US 4087039 A
A method of making a catalytic converter for use in the exhaust systems of combustion engines comprises the steps of inserting a porous monolithic refractory catalyst element inside a tubular metal shell with a resilient annular fibrous sleeve around the element, securing the element in position inside the shell, and thereafter attaching inlet and outlet headers to the shell by fitting annular end sections on the headers to the exterior end perpheral surfaces of the shell and welding them thereto.
1. The method of making a catalytic converter for use in the exhaust systems of combustion engines which comprises assembling an annular layer of resilient fibers around the outer periphery of a porous monolithic refractory catalyst element so that an end portion of the layer extends axially a short distance beyond one end of the eklement, inserting the combined element and layer into a tubular metal shell by moving it axially with respect to the shell and positioning it axially in the shell so that an end portion of the shell extends axially a shorte distance beyond said end portion of the layer, bending said end portions of the layer and shell inwardly so that the layer portion extends radially across the adjacent corner of the element to act as a mechanical barrier against axial movement of the element, and attaching inlet and outlet headers to the shell and located respectively at opposite ends of the element to provide for passage of gas through the element by fitting annular end sections at the respective downstream and upstream ends of the headers around the exterior end peripheral surfaces of the shell and welding them thereto.
2. The method of making a catalytic converter for use in the exhaust systems of combustion engines which comprises assembling an annular layer of resilient fibers around the outer periphery of a porous monolithic refractory catalyst element so that opposite end portions of the layer extend axially a short distance beyond the adjacent ends of the element, inserting the combined element and layer into a tubular metal shell by moving it axially with respect to the shell and positioning it axially in the shell so that opposite end portions of the shell extend axially a short distance beyond the respective end portions of the layer, bending said end portions of the layer and shell inwardly so that the layer portions extend radially across the adjacent end corners of the element to act as mechanical barriers against axial movement of the element, and attaching inlet and outlet headers to the shell and located respectively at opposite ends of the element to provide for passage of gas through the element by fitting annular end sections at the respective downstream and upstream ends of the headers around the exterior end peripheral surfaces of the shell and welding them thereto.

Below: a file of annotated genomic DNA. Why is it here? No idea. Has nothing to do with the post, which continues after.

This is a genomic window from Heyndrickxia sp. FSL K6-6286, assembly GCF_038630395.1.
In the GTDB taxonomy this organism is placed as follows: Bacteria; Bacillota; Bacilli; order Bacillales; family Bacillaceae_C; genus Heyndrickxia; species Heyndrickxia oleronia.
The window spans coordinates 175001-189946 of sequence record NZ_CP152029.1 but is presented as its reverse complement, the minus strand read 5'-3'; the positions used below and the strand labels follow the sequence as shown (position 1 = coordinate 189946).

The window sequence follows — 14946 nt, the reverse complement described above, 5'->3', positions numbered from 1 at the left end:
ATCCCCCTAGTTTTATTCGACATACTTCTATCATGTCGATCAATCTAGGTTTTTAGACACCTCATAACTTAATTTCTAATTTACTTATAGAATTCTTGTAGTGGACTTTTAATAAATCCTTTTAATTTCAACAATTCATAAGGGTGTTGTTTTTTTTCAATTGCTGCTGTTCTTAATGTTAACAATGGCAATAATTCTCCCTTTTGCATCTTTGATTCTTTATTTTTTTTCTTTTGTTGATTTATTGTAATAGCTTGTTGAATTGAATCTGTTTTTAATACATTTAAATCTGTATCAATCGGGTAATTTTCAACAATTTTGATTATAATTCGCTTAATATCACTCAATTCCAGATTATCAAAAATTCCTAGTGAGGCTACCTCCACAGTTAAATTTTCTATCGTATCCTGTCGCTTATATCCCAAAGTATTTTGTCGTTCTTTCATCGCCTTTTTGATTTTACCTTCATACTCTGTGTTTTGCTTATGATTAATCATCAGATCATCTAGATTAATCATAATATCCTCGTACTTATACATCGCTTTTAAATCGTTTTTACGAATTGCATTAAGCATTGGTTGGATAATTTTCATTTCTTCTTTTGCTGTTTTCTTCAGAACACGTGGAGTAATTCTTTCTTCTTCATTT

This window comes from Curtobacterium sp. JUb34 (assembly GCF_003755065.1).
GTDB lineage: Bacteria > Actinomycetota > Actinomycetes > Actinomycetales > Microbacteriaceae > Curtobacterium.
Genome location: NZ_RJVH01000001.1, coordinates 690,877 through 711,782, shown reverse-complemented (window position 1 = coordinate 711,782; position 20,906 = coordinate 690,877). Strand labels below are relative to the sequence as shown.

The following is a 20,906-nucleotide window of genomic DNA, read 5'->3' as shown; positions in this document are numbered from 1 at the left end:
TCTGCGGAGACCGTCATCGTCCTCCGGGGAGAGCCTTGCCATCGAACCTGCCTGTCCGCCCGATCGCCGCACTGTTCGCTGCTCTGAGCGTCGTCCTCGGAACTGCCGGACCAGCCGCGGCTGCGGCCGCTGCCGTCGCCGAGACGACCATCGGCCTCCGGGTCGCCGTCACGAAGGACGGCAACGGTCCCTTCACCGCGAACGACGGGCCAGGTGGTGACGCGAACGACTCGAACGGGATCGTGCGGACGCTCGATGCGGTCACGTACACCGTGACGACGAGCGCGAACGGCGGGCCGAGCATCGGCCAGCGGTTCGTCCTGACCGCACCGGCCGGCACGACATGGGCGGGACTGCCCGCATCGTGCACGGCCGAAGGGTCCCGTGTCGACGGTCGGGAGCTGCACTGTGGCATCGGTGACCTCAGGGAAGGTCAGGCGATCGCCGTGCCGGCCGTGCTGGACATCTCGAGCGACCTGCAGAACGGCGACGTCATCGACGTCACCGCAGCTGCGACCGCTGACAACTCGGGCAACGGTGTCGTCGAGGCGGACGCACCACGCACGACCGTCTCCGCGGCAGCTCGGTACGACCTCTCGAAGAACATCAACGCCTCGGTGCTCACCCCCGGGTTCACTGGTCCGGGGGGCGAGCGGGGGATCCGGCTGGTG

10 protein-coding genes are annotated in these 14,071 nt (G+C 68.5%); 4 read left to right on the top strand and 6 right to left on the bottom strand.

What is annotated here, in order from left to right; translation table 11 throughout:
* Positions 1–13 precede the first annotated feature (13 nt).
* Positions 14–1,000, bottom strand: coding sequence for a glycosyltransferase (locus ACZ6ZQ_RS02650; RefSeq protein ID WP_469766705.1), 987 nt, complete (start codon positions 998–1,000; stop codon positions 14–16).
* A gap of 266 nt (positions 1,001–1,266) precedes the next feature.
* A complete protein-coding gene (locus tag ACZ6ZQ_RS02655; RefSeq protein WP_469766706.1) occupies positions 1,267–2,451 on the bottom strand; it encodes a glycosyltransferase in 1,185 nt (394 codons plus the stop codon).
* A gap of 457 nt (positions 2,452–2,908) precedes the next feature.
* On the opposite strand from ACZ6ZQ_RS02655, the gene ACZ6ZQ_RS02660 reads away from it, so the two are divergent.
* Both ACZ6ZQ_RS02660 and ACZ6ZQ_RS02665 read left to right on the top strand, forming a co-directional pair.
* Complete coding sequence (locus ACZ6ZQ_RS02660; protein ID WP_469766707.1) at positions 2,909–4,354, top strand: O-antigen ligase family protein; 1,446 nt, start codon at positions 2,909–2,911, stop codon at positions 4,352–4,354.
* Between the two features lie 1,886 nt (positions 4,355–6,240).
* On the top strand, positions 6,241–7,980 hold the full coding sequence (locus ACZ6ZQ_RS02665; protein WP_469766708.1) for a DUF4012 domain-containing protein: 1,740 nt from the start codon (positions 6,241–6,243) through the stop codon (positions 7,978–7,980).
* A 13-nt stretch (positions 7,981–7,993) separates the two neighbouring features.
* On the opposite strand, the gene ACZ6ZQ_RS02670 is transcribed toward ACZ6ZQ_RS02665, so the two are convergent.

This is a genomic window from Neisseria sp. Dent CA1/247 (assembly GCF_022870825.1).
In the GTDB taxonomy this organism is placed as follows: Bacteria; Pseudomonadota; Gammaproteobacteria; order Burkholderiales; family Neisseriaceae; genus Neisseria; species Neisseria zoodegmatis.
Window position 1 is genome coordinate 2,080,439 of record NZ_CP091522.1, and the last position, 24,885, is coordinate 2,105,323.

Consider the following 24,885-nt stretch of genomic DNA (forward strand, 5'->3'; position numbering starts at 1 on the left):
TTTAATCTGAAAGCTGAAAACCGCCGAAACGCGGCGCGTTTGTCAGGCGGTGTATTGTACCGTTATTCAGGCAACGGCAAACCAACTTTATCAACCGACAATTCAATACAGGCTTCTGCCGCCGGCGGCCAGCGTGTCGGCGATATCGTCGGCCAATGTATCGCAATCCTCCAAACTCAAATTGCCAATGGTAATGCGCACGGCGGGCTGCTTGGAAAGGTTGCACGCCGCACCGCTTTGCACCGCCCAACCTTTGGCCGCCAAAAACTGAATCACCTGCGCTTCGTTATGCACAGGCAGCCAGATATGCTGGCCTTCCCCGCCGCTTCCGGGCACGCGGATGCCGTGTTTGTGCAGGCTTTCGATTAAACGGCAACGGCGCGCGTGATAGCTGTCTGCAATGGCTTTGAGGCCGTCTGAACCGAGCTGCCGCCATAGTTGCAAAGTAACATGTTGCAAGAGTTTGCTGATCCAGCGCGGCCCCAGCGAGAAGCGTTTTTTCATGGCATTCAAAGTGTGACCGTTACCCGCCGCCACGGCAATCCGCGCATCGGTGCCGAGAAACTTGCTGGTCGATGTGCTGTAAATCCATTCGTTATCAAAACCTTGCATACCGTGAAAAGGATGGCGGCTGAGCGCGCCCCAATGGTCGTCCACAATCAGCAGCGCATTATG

This application is a continuation of U.S. application Ser. No. 430,299, filed Jan. 2, 1974, (now U.S. Pat. No. 3,975,826), which was a divisional of U.S. application Ser. No. 207,793, filed Dec. 14, 1971 and assigned to the assignee hereof. Ser. No. 207,793 is now U.S. Pat. No. 3,798,006, issued Mar. 19, 1974.
It is the basic purpose of this invention to provide an improved method of making a catalytic converter or the like containing a monolithic type or honeycomb catalyst element which is suitable for mass manufacture processes in connection with the production of exhaust systems for automotive type combustion engines.
The invention accomplishes this purpose by inserting the monolithic catalyst element into an open-ended tubular shell with a resilient fibrous sleeve or lining around it and securing the element in position in the shell. Thereafter, end headers are attached to the exterior peripheral end surfaces of the shell to form the assembled converter.
FIG. 1 is a longitudinal cross section through a catalyst converter embodying the invention;
FIG. 2 is a cross section along the line 2--2 of FIG. 1, and;
FIG. 3 is an enlarged partial subassembly view (prior to crimping) of the catalyst element, the fibrous sleeve, and the housing ring.